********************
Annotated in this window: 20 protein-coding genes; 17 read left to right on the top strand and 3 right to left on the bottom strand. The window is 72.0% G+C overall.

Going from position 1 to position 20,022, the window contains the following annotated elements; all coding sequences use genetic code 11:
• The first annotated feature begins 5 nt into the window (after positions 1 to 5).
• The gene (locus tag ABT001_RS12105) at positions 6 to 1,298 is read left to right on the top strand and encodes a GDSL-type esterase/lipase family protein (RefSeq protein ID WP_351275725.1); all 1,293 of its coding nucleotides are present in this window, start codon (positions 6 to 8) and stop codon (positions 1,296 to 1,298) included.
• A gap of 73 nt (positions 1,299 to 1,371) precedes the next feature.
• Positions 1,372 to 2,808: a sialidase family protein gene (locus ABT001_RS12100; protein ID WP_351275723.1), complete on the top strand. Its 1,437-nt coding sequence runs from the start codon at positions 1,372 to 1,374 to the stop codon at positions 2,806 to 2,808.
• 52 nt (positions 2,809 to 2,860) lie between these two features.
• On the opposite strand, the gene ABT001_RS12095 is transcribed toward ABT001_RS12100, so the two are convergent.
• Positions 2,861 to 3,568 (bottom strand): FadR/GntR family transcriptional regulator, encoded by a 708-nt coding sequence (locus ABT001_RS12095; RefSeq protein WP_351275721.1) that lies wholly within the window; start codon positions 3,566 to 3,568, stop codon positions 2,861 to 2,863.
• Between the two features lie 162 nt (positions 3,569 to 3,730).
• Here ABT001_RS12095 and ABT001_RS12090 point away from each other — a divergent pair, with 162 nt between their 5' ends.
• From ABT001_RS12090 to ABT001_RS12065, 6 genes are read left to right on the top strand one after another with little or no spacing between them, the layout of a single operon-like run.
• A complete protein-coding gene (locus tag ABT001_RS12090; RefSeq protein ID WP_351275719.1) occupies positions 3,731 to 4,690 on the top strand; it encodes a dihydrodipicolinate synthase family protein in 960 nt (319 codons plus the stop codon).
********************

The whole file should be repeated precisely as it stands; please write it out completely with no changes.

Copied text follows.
Annotated in this window: 20 protein-coding genes; 17 read left to right on the top strand and 3 right to left on the bottom strand. The window is 72.0% G+C overall.

Going from position 1 to position 20,022, the window contains the following annotated elements; all coding sequences use genetic code 11:
• The first annotated feature begins 5 nt into the window (after positions 1 to 5).
• The gene (locus tag ABT001_RS12105) at positions 6 to 1,298 is read left to right on the top strand and encodes a GDSL-type esterase/lipase family protein (RefSeq protein ID WP_351275725.1); all 1,293 of its coding nucleotides are present in this window, start codon (positions 6 to 8) and stop codon (positions 1,296 to 1,298) included.
• A gap of 73 nt (positions 1,299 to 1,371) precedes the next feature.
• Positions 1,372 to 2,808: a sialidase family protein gene (locus ABT001_RS12100; protein ID WP_351275723.1), complete on the top strand. Its 1,437-nt coding sequence runs from the start codon at positions 1,372 to 1,374 to the stop codon at positions 2,806 to 2,808.
• 52 nt (positions 2,809 to 2,860) lie between these two features.
• On the opposite strand, the gene ABT001_RS12095 is transcribed toward ABT001_RS12100, so the two are convergent.
• Positions 2,861 to 3,568 (bottom strand): FadR/GntR family transcriptional regulator, encoded by a 708-nt coding sequence (locus ABT001_RS12095; RefSeq protein WP_351275721.1) that lies wholly within the window; start codon positions 3,566 to 3,568, stop codon positions 2,861 to 2,863.
• Between the two features lie 162 nt (positions 3,569 to 3,730).
• Here ABT001_RS12095 and ABT001_RS12090 point away from each other — a divergent pair, with 162 nt between their 5' ends.
• From ABT001_RS12090 to ABT001_RS12065, 6 genes are read left to right on the top strand one after another with little or no spacing between them, the layout of a single operon-like run.
• A complete protein-coding gene (locus tag ABT001_RS12090; RefSeq protein ID WP_351275719.1) occupies positions 3,731 to 4,690 on the top strand; it encodes a dihydrodipicolinate synthase family protein in 960 nt (319 codons plus the stop codon).